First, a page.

Letters and Manuscripts — Volume 6 (1889-1890)


Lt 84, 1890

White, W. C.; White, Mary

Battle Creek, Michigan

March 19, 1890

This letter is published in entirety in 1888 642-644.

Dear Children Willie and Mary White:

Attended morning meeting and listened to what others had to say, but did not talk myself. Many excellent testimonies were borne, but some whom we longed to hear from did not talk. I was so thoroughly exhausted I wanted the luxury of quiet, but could not get it. One after another must see me a few moments, and my time was so broken into I could not do much. 6LtMs, Lt 84, 1890, par. 1

A. T. Jones was present and spoke short and to the point. We thought [it] best to appoint a meeting in the afternoon of the same character as the one we had held Wednesday evening, the week past. Brother Eldridge had quite a long talk with me upon various things—books and writers and the present condition of things. He thought it would be best to have a second meeting, and deplored that these meetings of explanation could not have been held long ago. The same has been stated by others; but I explained that the state of their impressions and feelings was of such a character that we could not reach them, for they had ears, but they were dull of hearing; hearts had they, but they were hard and unimpressible. 6LtMs, Lt 84, 1890, par. 2

We had our meeting. Brother Jones talked very plainly, yet tenderly, in regard to their crediting hearsay and not, in brotherly love, taking the matter to the one talked about and asking him if the report were true. 6LtMs, Lt 84, 1890, par. 3

Willie, I talked as they had never heard me talk before. I went over again the transactions at Minneapolis and since that time, and I addressed plain remarks to Elder Smith. I told him that it was not so surprising that my brethren who had known but little of the work the Lord had given me to do should have temptations, but Elder Smith was not excusable. He had been acquainted with me and the character of my mission from his youth up, and he had seen my work, and it had been tested and proved by him for years; and that there should suddenly come a period of time when without any reason except the imagination of his own darkened, perverted understanding, he should so deliberately and coolly treat the Testimonies in a manner to make them of no effect, was a marvel to me. 6LtMs, Lt 84, 1890, par. 4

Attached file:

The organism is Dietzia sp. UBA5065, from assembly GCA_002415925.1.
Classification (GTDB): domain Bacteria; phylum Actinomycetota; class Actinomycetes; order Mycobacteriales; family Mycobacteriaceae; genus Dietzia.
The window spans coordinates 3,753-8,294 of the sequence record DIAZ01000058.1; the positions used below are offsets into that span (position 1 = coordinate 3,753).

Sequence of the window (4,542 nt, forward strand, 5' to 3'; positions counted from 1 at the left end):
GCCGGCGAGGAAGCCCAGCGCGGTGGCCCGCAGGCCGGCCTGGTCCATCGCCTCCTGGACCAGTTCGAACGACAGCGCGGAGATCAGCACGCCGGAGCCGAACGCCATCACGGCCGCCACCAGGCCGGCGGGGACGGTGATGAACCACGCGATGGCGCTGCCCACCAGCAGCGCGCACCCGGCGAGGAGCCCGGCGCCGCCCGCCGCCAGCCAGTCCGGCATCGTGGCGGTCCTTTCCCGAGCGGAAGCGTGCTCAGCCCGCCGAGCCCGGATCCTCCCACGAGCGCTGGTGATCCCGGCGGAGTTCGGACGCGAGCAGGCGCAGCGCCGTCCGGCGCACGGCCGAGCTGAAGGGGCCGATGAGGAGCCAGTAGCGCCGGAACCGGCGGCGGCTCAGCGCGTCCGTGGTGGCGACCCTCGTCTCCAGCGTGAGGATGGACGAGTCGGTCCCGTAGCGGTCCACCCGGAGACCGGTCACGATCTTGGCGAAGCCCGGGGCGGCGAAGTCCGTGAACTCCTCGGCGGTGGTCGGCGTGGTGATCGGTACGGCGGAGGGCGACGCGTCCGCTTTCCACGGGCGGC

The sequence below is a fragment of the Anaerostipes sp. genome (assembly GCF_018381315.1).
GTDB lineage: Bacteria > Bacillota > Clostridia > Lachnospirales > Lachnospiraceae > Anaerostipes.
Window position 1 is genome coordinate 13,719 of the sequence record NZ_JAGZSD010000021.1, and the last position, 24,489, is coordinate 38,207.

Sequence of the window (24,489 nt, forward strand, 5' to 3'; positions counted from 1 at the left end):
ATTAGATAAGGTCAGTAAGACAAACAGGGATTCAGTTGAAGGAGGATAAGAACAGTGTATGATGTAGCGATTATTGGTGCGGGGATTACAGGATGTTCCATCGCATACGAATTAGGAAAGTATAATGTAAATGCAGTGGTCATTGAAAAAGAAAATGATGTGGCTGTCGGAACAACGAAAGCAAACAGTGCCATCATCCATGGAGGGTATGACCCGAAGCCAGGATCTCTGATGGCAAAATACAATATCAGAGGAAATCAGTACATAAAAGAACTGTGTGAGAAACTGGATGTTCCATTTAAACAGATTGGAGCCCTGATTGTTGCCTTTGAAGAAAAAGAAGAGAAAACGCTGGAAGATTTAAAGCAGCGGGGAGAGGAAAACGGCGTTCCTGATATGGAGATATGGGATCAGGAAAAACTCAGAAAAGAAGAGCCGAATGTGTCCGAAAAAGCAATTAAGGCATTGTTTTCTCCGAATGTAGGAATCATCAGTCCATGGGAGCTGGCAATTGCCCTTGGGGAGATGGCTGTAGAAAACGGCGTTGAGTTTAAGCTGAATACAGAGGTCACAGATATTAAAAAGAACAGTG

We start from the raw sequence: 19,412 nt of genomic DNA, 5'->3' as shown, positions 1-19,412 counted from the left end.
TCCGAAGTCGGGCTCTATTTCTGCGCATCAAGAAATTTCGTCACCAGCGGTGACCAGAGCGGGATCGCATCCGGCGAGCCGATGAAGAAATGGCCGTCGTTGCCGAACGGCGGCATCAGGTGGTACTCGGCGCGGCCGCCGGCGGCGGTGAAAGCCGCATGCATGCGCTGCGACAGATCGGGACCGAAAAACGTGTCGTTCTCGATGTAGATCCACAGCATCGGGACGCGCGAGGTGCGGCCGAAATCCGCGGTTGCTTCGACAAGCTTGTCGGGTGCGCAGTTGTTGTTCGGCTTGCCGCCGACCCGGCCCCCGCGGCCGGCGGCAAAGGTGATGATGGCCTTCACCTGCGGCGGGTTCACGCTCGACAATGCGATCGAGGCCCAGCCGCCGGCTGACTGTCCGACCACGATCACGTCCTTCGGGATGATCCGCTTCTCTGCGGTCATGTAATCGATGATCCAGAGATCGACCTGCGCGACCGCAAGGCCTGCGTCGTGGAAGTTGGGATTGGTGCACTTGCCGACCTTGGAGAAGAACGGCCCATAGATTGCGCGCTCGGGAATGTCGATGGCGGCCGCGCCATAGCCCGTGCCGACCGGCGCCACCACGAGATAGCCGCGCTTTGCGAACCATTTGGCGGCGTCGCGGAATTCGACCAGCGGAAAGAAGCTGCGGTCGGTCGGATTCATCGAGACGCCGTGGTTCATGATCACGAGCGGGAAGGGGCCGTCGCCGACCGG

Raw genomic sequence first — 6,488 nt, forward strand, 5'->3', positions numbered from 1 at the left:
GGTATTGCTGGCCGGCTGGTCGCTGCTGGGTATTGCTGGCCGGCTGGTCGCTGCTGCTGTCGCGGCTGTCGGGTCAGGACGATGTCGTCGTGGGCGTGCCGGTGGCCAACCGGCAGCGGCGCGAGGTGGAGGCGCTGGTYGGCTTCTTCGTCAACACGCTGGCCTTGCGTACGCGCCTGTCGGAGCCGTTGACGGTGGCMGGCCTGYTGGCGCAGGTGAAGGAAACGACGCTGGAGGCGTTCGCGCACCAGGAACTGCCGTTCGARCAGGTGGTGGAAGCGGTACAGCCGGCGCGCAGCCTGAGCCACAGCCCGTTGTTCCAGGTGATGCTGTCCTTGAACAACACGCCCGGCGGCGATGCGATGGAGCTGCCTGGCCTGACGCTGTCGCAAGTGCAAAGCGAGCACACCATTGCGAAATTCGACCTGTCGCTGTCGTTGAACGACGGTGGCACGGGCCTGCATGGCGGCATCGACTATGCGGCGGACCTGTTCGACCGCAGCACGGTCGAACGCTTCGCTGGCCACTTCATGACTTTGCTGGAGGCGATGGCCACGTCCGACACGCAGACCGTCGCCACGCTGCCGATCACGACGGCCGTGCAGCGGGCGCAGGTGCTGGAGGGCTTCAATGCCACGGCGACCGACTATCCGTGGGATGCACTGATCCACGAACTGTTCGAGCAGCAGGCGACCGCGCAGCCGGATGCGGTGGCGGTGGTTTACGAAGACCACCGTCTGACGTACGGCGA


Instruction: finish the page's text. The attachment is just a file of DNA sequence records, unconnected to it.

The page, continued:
I had reason to expect my brethren would act like sensible men, weigh evidence, give credence to evidence, and not turn aside from light and facts of truth and give credence to tidbits of hearsay and suppositions—wonderfully cautious in regard to matters of testimony which they had not any reason to question, and open mind and heart to greedily accept and publish to others the mere words born of prejudice and envy and jealousy. 6LtMs, Lt 84, 1890, par. 5

I said to them that Brother Smith ought to have been the man to be standing and saying the very things I was saying, because they were truth, equity and judgment. He had not a particle of reason or foundation for his prejudice. Well, it was a solemn a meeting as I have ever seen. It made a deep impression. Suffice it to say the whole atmosphere is changed. There is now joy with Brother Dan Jones that I held to the point. He says he has made a fool of himself. Brother Eldridge says he feels subdued, like a whipped man, that all this maneuvering has been going on to meet obstacles that never had an existence. But I will write more. 6LtMs, Lt 84, 1890, par. 6

I am writing in Chicago [about March 22] in the same room I occupied when the meetings were in session. 6LtMs, Lt 84, 1890, par. 7

Brother Dan Jones says it would have been lamentable to leave Battle Creek without these two special meetings and the definite explanations made. He is a changed man. The Lord is at work. How Brother Smith will come out remains to be seen. 6LtMs, Lt 84, 1890, par. 8

A few days since, Sister Butler was stricken down with paralysis and was unconscious for days. Yesterday a letter came that she is conscious, yet helpless. One-half of her is helpless. She cannot yet talk. Elder Butler must be passing through severe trials; I pity him from my heart. 6LtMs, Lt 84, 1890, par. 9

I now ride out with Brother Starr and wife to see lots of land. 6LtMs, Lt 84, 1890, par. 10


Love to Mary and children and household. 6LtMs, Lt 84, 1890, par. 11